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A264038 Convolution of Lucas and Jacobsthal numbers. 1
0, 2, 3, 10, 20, 47, 98, 210, 435, 902, 1848, 3775, 7670, 15542, 31403, 63330, 127500, 256367, 514938, 1033450, 2072675, 4154702, 8324528, 16673535, 33386670, 66837422, 133778523, 267724810, 535721060, 1071881327, 2144473298, 4290096450, 8582053395, 17167117142, 34339105128, 68686091455, 137384934950, 274790503142, 549614391563, 1099282801650 (list; graph; refs; listen; history; text; internal format)
OFFSET

0,2

COMMENTS

The main theorem of the Griffith-Bramham paper found in the LINKS section is the equivalence of the following alternate definitions for a(n). (I) a(n) equals the convolution of the Lucas numbers (A000032) and the Jacobsthal numbers (A001045), where, as usual, the m-th term of the convolution of sequences {b(n)}_{n>=0} and {c(n)}_{n>-0} equals Sum_{t+s=m} b(t)* c(s). (II) a(n) = A014551(n+1)-A000032(n+1), the difference of the Lucas-Jacobsthal numbers and the Lucas numbers with a shift of 1. The authors prove the equivalence of (I) and (II) using the generating function method.

Referring to the simplicity of definition (II), the authors formulate the following open question: "Since the convolution takes such a simple form, we ask whether it is possible to obtain a purely combinatorial proof of this result."

I would suggest another open question: Are there convolutions of other linear homogeneous recurrences with constant coefficients which are equivalent to very simple forms?

LINKS

Colin Barker, Table of n, a(n) for n = 0..1000

Martin Griffiths and Alex Bramham,The Jacobsthal Numbers: Two Results and Two Questions,Abstract,  Fibonacci Quarterly, Vol. 53, No. 2, May 2015, pp. 147-151. [Abstract is accessible to all; Paper is only accessible to paid subscribers.]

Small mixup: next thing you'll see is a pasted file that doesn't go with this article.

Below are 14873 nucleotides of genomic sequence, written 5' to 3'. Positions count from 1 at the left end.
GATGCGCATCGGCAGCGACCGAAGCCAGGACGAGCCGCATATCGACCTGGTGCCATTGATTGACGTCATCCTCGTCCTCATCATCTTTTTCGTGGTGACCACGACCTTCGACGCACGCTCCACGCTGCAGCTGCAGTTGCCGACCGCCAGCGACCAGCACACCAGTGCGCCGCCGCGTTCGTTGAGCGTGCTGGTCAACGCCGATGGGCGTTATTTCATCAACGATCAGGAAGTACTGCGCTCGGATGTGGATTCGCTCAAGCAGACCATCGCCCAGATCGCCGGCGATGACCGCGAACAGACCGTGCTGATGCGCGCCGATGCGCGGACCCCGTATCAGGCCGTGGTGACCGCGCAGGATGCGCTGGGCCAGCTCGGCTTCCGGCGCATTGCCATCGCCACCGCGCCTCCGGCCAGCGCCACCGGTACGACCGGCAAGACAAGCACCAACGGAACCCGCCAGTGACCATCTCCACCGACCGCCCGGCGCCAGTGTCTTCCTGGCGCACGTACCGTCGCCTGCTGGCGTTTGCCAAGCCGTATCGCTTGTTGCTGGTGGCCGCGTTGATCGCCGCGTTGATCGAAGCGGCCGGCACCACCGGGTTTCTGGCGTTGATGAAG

Tamás Szakács. Convolution of second order linear recursive sequences I. Annales Mathematicae et Informaticae 46 (2016) pp. 205-216.

Index entries for linear recurrences with constant coefficients, signature (2,2,-3,-2).

FORMULA

Let L(n)=A000032(n), j(n)=A014551(n). Then a(n) = j(n+1)- L(n+1).

G.f.: 2/(1-2x)-1/(1+x)-alpha/(1-alpha*x)-beta/(1-beta*x) with alpha=(1+sqrt(5))/2 and beta=-1/alpha.

From Colin Barker, Nov 02 2015: (Start)

a(n) = 2*a(n-1)+2*a(n-2)-3*a(n-3)-2*a(n-4) for n > 3.

G.f.: 2/(1-2x)-1/(1+x)-alpha/(1-alpha*x)-beta/(1-beta*x)=-x*(x-2) / ((x+1)*(2*x-1)*(x^2+x-1)), with alpha = (sqrt(5)+1)/2, and beta=-1/alpha.(End)

EXAMPLE

Let L(n)=A000032(n), j(n)=A014551(n), and J(n)=A001045(n). Then using the convolution definition (I), a(3)=10 because a(3) = L(0)J(3) + L(1)J(2) + L(2)J(1) + L(3)J(0) = 2*3 + 1*1 + 3*1 + 4*0 = 10; similarly, using definition (II) we have a(3) = j(4) - L(4) = 17 - 7 = 10.

MATHEMATICA

LinearRecurrence[{1, 2}, {1, 5}, 40]-LinearRecurrence[{1, 1}, {1, 3}, 40]

LinearRecurrence[{2, 2, -3, -2}, {0, 2, 3, 10}, 50] (* Harvey P. Dale, Dec 11 2016 *)

PROG

(PARI)

/* Prints first 40 terms of sequence a(n) */

Lucas(n)={if(n==0, 2, if(n==1, 1, Lucas(n-1)+Lucas(n-2))); }

j(n)={if(n==0, 2, if(n==1, 1, j(n-1)+2*j(n-2))); } /*Lucas-Jacobsthal*/

a(n)=j(n+1)-Lucas(n+1);

for(n=0, 40, print(a(n)));

(PARI) concat(0, Vec(-x*(x-2)/((x+1)*(2*x-1)*(x^2+x-1)) + O(x^100))) \\ Colin Barker, Nov 02 2015

CROSSREFS

Equals convolution of Lucas numbers (A000032) and Jacobsthal numbers (A001045); also equals difference of Lucas-Jacobsthal numbers (A014551) minus Lucas numbers (A000032) with a shift of 1.

Sequence in context: A184261 A095919 A285981 * A148044 A148045 A148046

Adjacent sequences:  A264035 A264036 A264037 * A264039 A264040 A264041

KEYWORD

nonn,easy

AUTHOR

Russell Jay Hendel, Nov 01 2015

STATUS

approved

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Last modified November 18 08:27 EST 2017. Contains 294861 sequences.